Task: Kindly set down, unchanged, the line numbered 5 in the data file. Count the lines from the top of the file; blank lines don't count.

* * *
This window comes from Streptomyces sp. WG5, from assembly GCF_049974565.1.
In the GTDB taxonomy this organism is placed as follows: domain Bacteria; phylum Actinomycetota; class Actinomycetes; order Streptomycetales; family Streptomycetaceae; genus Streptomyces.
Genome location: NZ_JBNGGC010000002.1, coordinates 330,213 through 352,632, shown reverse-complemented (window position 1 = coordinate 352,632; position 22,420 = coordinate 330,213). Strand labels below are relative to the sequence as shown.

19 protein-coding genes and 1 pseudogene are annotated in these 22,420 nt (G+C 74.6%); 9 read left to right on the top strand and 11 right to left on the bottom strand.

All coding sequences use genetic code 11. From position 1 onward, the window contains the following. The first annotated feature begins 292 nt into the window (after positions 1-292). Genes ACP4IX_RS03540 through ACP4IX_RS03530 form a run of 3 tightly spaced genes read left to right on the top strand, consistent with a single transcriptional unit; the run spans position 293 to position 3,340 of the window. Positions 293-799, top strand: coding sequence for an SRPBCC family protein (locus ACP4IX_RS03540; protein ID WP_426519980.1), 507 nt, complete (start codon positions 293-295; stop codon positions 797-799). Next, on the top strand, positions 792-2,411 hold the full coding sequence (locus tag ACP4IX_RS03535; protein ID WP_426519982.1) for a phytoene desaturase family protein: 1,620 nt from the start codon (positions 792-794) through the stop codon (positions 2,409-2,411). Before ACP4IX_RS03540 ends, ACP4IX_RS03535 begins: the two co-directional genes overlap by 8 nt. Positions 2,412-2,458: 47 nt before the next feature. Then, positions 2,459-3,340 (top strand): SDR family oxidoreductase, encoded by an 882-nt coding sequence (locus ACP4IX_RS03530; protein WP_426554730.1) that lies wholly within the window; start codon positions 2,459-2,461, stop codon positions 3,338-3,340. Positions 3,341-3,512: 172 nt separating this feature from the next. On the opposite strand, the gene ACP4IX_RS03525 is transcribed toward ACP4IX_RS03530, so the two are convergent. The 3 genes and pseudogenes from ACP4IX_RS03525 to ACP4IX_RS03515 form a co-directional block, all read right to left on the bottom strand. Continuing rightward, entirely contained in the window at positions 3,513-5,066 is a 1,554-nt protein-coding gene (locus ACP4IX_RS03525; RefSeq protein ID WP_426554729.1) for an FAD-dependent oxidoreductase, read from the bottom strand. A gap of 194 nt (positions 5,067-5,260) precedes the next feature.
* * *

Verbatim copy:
All coding sequences use genetic code 11. From position 1 onward, the window contains the following. The first annotated feature begins 292 nt into the window (after positions 1-292). Genes ACP4IX_RS03540 through ACP4IX_RS03530 form a run of 3 tightly spaced genes read left to right on the top strand, consistent with a single transcriptional unit; the run spans position 293 to position 3,340 of the window. Positions 293-799, top strand: coding sequence for an SRPBCC family protein (locus ACP4IX_RS03540; protein ID WP_426519980.1), 507 nt, complete (start codon positions 293-295; stop codon positions 797-799). Next, on the top strand, positions 792-2,411 hold the full coding sequence (locus tag ACP4IX_RS03535; protein ID WP_426519982.1) for a phytoene desaturase family protein: 1,620 nt from the start codon (positions 792-794) through the stop codon (positions 2,409-2,411). Before ACP4IX_RS03540 ends, ACP4IX_RS03535 begins: the two co-directional genes overlap by 8 nt. Positions 2,412-2,458: 47 nt before the next feature. Then, positions 2,459-3,340 (top strand): SDR family oxidoreductase, encoded by an 882-nt coding sequence (locus ACP4IX_RS03530; protein WP_426554730.1) that lies wholly within the window; start codon positions 2,459-2,461, stop codon positions 3,338-3,340. Positions 3,341-3,512: 172 nt separating this feature from the next. On the opposite strand, the gene ACP4IX_RS03525 is transcribed toward ACP4IX_RS03530, so the two are convergent. The 3 genes and pseudogenes from ACP4IX_RS03525 to ACP4IX_RS03515 form a co-directional block, all read right to left on the bottom strand. Continuing rightward, entirely contained in the window at positions 3,513-5,066 is a 1,554-nt protein-coding gene (locus ACP4IX_RS03525; RefSeq protein ID WP_426554729.1) for an FAD-dependent oxidoreductase, read from the bottom strand. A gap of 194 nt (positions 5,067-5,260) precedes the next feature.